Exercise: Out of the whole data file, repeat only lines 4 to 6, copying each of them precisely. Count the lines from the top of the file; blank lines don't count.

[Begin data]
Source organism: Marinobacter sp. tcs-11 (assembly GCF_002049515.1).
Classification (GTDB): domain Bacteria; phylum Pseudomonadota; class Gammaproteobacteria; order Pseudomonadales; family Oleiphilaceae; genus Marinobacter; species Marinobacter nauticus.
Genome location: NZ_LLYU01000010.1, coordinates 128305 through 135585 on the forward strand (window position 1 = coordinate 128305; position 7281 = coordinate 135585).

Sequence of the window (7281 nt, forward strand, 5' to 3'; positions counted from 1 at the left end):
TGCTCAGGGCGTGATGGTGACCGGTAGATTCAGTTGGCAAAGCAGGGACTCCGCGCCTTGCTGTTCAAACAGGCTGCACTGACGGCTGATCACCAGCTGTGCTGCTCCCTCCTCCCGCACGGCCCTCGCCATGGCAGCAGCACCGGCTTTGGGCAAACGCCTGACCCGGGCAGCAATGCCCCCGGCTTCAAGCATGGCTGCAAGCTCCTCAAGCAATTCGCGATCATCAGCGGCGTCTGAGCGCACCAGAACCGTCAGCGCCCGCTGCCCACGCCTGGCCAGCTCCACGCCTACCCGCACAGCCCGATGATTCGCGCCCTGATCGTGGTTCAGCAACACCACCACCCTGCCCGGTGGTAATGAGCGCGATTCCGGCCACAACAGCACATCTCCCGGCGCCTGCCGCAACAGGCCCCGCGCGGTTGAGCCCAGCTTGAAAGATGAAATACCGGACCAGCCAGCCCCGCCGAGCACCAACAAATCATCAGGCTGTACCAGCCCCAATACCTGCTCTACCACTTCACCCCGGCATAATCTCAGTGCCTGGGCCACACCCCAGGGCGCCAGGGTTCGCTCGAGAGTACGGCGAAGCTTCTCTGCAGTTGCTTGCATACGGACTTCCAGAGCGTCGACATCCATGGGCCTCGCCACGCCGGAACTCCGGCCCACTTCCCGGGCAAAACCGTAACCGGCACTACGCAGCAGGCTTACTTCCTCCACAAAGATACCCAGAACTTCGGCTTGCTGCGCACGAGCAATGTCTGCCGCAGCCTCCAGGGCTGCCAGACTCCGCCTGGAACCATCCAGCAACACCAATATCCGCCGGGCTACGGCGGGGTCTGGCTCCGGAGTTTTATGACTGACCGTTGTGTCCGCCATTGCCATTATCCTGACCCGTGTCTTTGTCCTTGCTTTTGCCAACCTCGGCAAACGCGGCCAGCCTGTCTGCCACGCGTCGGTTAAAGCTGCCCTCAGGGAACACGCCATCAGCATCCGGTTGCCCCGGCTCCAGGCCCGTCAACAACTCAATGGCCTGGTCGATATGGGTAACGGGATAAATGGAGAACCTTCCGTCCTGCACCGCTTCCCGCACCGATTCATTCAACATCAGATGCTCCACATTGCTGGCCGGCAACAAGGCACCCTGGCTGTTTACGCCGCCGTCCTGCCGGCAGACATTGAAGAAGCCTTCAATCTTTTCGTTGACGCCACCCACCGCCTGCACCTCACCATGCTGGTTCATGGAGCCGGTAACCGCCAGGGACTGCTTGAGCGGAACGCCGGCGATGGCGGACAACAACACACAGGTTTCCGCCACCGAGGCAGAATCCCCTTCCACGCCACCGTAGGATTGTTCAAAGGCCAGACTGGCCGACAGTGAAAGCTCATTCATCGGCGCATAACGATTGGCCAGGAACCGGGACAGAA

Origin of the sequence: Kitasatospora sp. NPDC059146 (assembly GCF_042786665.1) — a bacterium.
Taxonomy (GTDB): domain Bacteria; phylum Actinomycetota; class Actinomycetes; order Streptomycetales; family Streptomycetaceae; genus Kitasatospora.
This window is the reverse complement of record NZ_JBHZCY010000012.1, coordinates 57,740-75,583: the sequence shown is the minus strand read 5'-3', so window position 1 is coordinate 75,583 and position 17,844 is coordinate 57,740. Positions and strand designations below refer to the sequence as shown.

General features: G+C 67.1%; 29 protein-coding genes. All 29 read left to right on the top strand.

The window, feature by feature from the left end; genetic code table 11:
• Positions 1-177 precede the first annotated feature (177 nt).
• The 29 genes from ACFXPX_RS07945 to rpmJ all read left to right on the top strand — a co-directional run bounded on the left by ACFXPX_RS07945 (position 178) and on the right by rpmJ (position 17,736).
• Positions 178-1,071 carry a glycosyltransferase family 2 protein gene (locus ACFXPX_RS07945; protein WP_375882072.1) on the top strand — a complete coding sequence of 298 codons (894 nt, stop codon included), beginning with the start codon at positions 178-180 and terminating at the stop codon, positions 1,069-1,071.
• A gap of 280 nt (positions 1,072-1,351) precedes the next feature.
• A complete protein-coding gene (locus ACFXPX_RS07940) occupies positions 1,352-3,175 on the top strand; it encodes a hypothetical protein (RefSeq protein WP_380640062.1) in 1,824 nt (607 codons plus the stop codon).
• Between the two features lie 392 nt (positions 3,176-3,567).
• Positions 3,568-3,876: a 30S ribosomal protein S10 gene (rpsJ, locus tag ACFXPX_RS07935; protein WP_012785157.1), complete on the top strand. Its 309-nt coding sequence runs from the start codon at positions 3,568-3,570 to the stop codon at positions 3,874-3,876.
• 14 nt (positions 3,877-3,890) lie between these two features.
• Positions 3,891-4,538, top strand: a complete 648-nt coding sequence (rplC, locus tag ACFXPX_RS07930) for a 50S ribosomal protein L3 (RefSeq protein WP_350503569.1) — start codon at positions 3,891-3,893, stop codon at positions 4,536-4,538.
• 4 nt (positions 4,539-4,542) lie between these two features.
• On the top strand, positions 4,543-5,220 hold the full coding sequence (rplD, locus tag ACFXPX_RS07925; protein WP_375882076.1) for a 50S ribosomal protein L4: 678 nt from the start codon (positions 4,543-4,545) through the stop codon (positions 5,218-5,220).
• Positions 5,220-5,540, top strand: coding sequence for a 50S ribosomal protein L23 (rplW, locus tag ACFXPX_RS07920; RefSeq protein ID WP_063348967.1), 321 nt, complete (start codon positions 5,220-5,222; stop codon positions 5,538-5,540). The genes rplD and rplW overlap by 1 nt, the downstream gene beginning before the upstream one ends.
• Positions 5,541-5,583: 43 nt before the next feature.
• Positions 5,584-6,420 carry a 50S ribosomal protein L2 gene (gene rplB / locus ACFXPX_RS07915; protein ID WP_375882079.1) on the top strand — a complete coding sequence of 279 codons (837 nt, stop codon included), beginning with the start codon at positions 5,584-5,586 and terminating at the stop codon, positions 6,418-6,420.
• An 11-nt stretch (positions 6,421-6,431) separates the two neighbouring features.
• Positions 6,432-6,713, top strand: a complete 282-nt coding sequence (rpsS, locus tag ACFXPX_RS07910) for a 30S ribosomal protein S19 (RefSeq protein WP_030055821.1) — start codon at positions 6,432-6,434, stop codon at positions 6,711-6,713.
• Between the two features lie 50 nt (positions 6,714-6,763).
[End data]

Sequence of the window (7281 nt, forward strand, 5' to 3'; positions counted from 1 at the left end):
TGCTCAGGGCGTGATGGTGACCGGTAGATTCAGTTGGCAAAGCAGGGACTCCGCGCCTTGCTGTTCAAACAGGCTGCACTGACGGCTGATCACCAGCTGTGCTGCTCCCTCCTCCCGCACGGCCCTCGCCATGGCAGCAGCACCGGCTTTGGGCAAACGCCTGACCCGGGCAGCAATGCCCCCGGCTTCAAGCATGGCTGCAAGCTCCTCAAGCAATTCGCGATCATCAGCGGCGTCTGAGCGCACCAGAACCGTCAGCGCCCGCTGCCCACGCCTGGCCAGCTCCACGCCTACCCGCACAGCCCGATGATTCGCGCCCTGATCGTGGTTCAGCAACACCACCACCCTGCCCGGTGGTAATGAGCGCGATTCCGGCCACAACAGCACATCTCCCGGCGCCTGCCGCAACAGGCCCCGCGCGGTTGAGCCCAGCTTGAAAGATGAAATACCGGACCAGCCAGCCCCGCCGAGCACCAACAAATCATCAGGCTGTACCAGCCCCAATACCTGCTCTACCACTTCACCCCGGCATAATCTCAGTGCCTGGGCCACACCCCAGGGCGCCAGGGTTCGCTCGAGAGTACGGCGAAGCTTCTCTGCAGTTGCTTGCATACGGACTTCCAGAGCGTCGACATCCATGGGCCTCGCCACGCCGGAACTCCGGCCCACTTCCCGGGCAAAACCGTAACCGGCACTACGCAGCAGGCTTACTTCCTCCACAAAGATACCCAGAACTTCGGCTTGCTGCGCACGAGCAATGTCTGCCGCAGCCTCCAGGGCTGCCAGACTCCGCCTGGAACCATCCAGCAACACCAATATCCGCCGGGCTACGGCGGGGTCTGGCTCCGGAGTTTTATGACTGACCGTTGTGTCCGCCATTGCCATTATCCTGACCCGTGTCTTTGTCCTTGCTTTTGCCAACCTCGGCAAACGCGGCCAGCCTGTCTGCCACGCGTCGGTTAAAGCTGCCCTCAGGGAACACGCCATCAGCATCCGGTTGCCCCGGCTCCAGGCCCGTCAACAACTCAATGGCCTGGTCGATATGGGTAACGGGATAAATGGAGAACCTTCCGTCCTGCACCGCTTCCCGCACCGATTCATTCAACATCAGATGCTCCACATTGCTGGCCGGCAACAAGGCACCCTGGCTGTTTACGCCGCCGTCCTGCCGGCAGACATTGAAGAAGCCTTCAATCTTTTCGTTGACGCCACCCACCGCCTGCACCTCACCATGCTGGTTCATGGAGCCGGTAACCGCCAGGGACTGCTTGAGCGGAACGCCGGCGATGGCGGACAACAACACACAGGTTTCCGCCACCGAGGCAGAATCCCCTTCCACGCCACCGTAGGATTGTTCAAAGGCCAGACTGGCCGACAGTGAAAGCTCATTCATCGGCGCATAACGATTGGCCAGGAACCGGGACAGAA

Origin of the sequence: Kitasatospora sp. NPDC059146 (assembly GCF_042786665.1) — a bacterium.